Joseph L. Badaracco, Jr.: Leading Quietly*
Now what I’m going to do today is talk for a while about research I’ve done over the last five years and completed with the publication of a book by that title: Leading Quietly. What I set out to do initially was to see what I could learn about leadership and effective leadership, if I looked beyond, if I looked away from, what I’ll call the heroic model. And the heroic model is one that, with the briefest sketch, is familiar to all of us. Who are heroic leaders? They are people who change the world or part of the world, they’ve got very strong values, they are charismatic, they are inspiring, they are willing to make sacrifices, sometimes, in some walks of life, the ultimate sacrifice, because they sacrificed their lives. I have no intention, here today or at any point, in tearing down all that the great figures have contributed to our world. Without them, our world would be a poorer and meaner place. Without them, we wouldn’t have examples of courage to talk to our kids and to others about. But the proposition I want to put in front of you today is that viewing leadership, particularly leadership in organizations, particularly in the middle of big, complicated business organizations, simply in terms of heroism, is a limited and sometimes even misleading perspective. Let me say a little bit more about why I think that’s the case. I think there are at least three problems with this heroic view. One of them I call the pyramid issue. If you think about the world in terms of heroes, you tend to have in the back of your mind a big triangle, and at the top you’ve got great leaders, and at the bottom, fill in your favorite candidates, the skunks, bottom-dwelling slugs, T.S. Eliot’s hollow men. What about everybody else who is in the middle? People who are neither out saving the world like great heroes, saving companies, saving brands, nor are they exploiting it. They are doing their jobs, living their lives, taking care of the people around them. The heroic model doesn’t say much about them. The second problem with the heroic model was expressed in the Burke videotape. He said, “I never had any trouble telling right from wrong.” And I think that is fundamentally right because there are so many situations, as you know, when this is right and this is wrong, and the task is not to figure out what is the right thing to do, it’s to get yourself or other people to move in that direction rather than this one. But there are a whole set of messy, complicated problems that I refer to as right versus right problems that do not fit the simple, heroic, dothe-right-thing model. Let me give you an example.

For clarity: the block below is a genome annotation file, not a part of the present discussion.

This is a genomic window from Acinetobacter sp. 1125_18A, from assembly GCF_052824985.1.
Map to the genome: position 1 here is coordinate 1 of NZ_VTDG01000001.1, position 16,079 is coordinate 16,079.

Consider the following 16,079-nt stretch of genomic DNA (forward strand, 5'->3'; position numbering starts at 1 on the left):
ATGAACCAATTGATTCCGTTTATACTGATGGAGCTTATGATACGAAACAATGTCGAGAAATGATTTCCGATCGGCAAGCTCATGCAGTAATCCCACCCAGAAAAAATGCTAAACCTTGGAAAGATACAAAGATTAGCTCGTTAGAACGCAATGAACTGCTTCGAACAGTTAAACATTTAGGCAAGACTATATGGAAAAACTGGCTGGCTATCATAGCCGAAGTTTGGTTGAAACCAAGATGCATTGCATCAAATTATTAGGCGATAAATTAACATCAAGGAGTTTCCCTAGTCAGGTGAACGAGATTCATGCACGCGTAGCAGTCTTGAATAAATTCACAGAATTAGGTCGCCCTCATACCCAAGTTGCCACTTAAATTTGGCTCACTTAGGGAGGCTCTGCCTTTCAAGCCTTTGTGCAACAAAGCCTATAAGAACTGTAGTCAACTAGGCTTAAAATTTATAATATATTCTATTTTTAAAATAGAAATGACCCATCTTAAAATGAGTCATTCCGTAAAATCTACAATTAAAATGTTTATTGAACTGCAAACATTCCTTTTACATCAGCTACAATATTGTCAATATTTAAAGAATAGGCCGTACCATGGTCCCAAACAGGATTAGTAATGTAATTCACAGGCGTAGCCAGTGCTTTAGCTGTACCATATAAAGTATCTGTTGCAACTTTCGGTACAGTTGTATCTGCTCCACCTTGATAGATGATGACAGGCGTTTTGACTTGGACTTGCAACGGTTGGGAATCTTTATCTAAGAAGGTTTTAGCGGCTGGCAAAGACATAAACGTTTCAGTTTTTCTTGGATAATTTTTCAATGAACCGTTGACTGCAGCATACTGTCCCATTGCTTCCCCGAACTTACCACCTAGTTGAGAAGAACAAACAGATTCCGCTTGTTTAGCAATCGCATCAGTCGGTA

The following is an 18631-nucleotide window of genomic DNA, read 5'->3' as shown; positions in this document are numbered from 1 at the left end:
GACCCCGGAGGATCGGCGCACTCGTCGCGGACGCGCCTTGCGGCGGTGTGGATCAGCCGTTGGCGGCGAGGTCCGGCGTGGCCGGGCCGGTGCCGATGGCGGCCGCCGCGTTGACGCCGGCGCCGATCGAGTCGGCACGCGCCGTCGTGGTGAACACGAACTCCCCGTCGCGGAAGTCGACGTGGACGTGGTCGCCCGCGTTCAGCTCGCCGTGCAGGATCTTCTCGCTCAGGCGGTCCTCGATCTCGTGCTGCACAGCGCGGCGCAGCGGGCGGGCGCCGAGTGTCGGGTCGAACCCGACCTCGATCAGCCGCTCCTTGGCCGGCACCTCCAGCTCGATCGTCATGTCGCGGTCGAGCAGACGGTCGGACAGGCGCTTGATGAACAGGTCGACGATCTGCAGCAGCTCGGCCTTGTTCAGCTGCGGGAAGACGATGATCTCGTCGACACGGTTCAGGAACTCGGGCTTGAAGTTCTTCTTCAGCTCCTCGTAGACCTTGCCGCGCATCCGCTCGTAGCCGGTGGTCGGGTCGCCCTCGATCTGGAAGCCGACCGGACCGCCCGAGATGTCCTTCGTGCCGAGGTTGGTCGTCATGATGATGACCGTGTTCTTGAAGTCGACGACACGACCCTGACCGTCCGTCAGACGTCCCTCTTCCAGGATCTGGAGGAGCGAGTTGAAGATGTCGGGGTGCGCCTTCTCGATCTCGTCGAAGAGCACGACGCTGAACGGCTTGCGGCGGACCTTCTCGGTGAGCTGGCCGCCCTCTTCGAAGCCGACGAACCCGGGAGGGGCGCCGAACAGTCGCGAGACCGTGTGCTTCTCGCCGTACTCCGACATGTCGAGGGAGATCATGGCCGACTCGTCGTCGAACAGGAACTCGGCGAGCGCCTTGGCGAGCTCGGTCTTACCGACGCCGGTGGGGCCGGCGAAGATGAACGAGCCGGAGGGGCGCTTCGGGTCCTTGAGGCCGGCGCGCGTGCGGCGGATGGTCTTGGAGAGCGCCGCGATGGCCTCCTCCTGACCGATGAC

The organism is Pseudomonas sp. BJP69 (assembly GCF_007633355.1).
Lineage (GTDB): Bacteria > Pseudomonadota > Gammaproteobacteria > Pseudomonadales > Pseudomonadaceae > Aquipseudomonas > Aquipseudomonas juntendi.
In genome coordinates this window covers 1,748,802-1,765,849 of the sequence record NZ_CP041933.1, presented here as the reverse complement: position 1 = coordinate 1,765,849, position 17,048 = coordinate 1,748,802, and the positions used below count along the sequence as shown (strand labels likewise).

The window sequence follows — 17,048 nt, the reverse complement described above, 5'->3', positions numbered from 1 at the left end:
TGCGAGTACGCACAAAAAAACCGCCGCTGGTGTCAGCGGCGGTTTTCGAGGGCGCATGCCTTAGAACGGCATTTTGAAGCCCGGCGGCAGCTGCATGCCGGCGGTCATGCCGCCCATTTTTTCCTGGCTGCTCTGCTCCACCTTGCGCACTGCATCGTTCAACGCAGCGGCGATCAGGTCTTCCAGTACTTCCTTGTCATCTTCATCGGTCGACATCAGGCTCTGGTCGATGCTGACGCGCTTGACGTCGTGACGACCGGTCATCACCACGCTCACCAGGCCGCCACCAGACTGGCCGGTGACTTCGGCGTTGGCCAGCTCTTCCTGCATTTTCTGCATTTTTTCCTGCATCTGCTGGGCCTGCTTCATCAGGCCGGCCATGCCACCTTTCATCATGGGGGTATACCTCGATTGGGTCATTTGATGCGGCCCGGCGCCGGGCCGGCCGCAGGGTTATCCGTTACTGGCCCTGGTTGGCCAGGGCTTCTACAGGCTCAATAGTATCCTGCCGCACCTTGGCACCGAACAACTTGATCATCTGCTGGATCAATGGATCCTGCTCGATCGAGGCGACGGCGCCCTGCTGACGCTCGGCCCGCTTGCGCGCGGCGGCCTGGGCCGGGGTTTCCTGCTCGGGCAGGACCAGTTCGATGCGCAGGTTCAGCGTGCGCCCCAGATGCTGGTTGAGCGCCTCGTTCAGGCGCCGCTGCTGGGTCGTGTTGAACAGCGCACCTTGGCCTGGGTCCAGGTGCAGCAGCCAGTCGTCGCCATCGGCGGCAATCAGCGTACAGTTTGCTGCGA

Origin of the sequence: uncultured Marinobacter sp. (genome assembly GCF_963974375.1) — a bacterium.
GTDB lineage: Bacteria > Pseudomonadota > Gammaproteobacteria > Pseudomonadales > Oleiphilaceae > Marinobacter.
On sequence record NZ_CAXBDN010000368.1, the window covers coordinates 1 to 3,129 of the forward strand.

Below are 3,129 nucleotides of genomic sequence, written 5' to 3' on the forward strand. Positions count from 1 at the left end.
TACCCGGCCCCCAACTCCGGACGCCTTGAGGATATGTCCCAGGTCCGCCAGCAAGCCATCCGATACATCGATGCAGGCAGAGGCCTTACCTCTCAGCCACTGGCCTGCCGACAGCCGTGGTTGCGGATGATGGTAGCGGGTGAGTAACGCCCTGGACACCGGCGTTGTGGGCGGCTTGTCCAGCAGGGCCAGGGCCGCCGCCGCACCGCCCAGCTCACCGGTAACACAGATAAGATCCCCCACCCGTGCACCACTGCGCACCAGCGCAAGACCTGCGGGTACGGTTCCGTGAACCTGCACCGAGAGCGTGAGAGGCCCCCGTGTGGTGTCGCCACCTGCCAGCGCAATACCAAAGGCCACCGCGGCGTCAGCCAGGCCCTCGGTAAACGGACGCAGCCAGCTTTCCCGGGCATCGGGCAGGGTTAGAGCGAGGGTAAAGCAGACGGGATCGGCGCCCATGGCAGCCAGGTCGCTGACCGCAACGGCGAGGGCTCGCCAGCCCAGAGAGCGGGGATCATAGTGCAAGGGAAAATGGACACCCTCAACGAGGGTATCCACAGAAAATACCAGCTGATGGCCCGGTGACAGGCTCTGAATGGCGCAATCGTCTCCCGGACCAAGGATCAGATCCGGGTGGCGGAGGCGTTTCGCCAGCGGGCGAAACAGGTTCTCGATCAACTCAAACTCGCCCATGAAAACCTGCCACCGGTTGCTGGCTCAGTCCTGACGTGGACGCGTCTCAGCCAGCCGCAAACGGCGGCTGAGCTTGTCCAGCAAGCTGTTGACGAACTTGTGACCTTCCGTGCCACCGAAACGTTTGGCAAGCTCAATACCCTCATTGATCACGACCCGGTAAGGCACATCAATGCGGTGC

Edited for clarity
You are at home. It’s evening. Someone knocks on your door. It’s somebody who works for you, he’s worked with you for a number of years. He says, “I’m really sorry to bother you at home, but I’ve got some really fabulous news.” This individual lives just a couple miles away. And he says, “I wanted you to be one of the first to know. My wife and I have been looking for a home and we really think we have found the house of our dreams. It’s really expensive, we are going to have to take some money out of the kids’ college funds, but this is just a fabulous home, and you know you are my boss, and you are the best boss I’ve ever had….” I’m sure many of you have had this experience. “The best boss I can even imagine having.” So you nod politely and in the back of your mind you know that there is a layoff coming and that this individual’s name is on that list. By buying this house, he’s not only putting himself on the brink of financial calamity, he’s going to be taking a plunge over it. Now what do you do? You know the layoff is coming. As a corporate officer, you have a duty of confidentiality to the corporation. You’re not supposed to disclose the coming layoffs piecemeal to your friends. That’s supposed to be announced when...
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